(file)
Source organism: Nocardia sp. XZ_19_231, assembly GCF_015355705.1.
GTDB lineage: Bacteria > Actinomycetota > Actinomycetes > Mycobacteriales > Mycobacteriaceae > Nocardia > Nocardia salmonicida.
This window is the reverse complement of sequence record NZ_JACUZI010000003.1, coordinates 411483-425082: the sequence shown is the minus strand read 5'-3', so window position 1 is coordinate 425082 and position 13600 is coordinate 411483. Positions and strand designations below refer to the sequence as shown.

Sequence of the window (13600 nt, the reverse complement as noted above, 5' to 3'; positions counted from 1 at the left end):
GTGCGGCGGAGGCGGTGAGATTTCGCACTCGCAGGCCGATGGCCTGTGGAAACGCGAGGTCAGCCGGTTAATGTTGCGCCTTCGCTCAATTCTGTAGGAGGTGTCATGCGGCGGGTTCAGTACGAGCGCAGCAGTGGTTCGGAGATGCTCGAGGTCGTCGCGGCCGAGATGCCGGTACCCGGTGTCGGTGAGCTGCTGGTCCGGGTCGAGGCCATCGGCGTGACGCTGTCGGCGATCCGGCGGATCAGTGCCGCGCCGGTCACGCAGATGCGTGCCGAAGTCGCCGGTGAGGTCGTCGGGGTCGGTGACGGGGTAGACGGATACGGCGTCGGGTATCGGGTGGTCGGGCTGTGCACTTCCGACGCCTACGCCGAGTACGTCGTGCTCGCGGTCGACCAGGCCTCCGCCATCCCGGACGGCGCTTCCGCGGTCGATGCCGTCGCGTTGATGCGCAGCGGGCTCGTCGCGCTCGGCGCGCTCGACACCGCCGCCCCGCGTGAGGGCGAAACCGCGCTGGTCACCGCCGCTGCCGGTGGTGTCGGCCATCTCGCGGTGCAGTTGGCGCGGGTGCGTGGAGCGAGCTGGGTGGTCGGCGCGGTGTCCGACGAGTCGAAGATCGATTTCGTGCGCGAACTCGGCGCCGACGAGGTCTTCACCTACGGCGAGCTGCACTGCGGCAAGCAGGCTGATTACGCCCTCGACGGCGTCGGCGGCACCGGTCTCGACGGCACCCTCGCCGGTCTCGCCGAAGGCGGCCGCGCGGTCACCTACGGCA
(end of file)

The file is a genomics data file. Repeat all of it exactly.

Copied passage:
Source organism: Nocardia sp. XZ_19_231, assembly GCF_015355705.1.
GTDB lineage: Bacteria > Actinomycetota > Actinomycetes > Mycobacteriales > Mycobacteriaceae > Nocardia > Nocardia salmonicida.
This window is the reverse complement of sequence record NZ_JACUZI010000003.1, coordinates 411483-425082: the sequence shown is the minus strand read 5'-3', so window position 1 is coordinate 425082 and position 13600 is coordinate 411483. Positions and strand designations below refer to the sequence as shown.

Sequence of the window (13600 nt, the reverse complement as noted above, 5' to 3'; positions counted from 1 at the left end):
GTGCGGCGGAGGCGGTGAGATTTCGCACTCGCAGGCCGATGGCCTGTGGAAACGCGAGGTCAGCCGGTTAATGTTGCGCCTTCGCTCAATTCTGTAGGAGGTGTCATGCGGCGGGTTCAGTACGAGCGCAGCAGTGGTTCGGAGATGCTCGAGGTCGTCGCGGCCGAGATGCCGGTACCCGGTGTCGGTGAGCTGCTGGTCCGGGTCGAGGCCATCGGCGTGACGCTGTCGGCGATCCGGCGGATCAGTGCCGCGCCGGTCACGCAGATGCGTGCCGAAGTCGCCGGTGAGGTCGTCGGGGTCGGTGACGGGGTAGACGGATACGGCGTCGGGTATCGGGTGGTCGGGCTGTGCACTTCCGACGCCTACGCCGAGTACGTCGTGCTCGCGGTCGACCAGGCCTCCGCCATCCCGGACGGCGCTTCCGCGGTCGATGCCGTCGCGTTGATGCGCAGCGGGCTCGTCGCGCTCGGCGCGCTCGACACCGCCGCCCCGCGTGAGGGCGAAACCGCGCTGGTCACCGCCGCTGCCGGTGGTGTCGGCCATCTCGCGGTGCAGTTGGCGCGGGTGCGTGGAGCGAGCTGGGTGGTCGGCGCGGTGTCCGACGAGTCGAAGATCGATTTCGTGCGCGAACTCGGCGCCGACGAGGTCTTCACCTACGGCGAGCTGCACTGCGGCAAGCAGGCTGATTACGCCCTCGACGGCGTCGGCGGCACCGGTCTCGACGGCACCCTCGCCGGTCTCGCCGAAGGCGGCCGCGCGGTCACCTACGGCA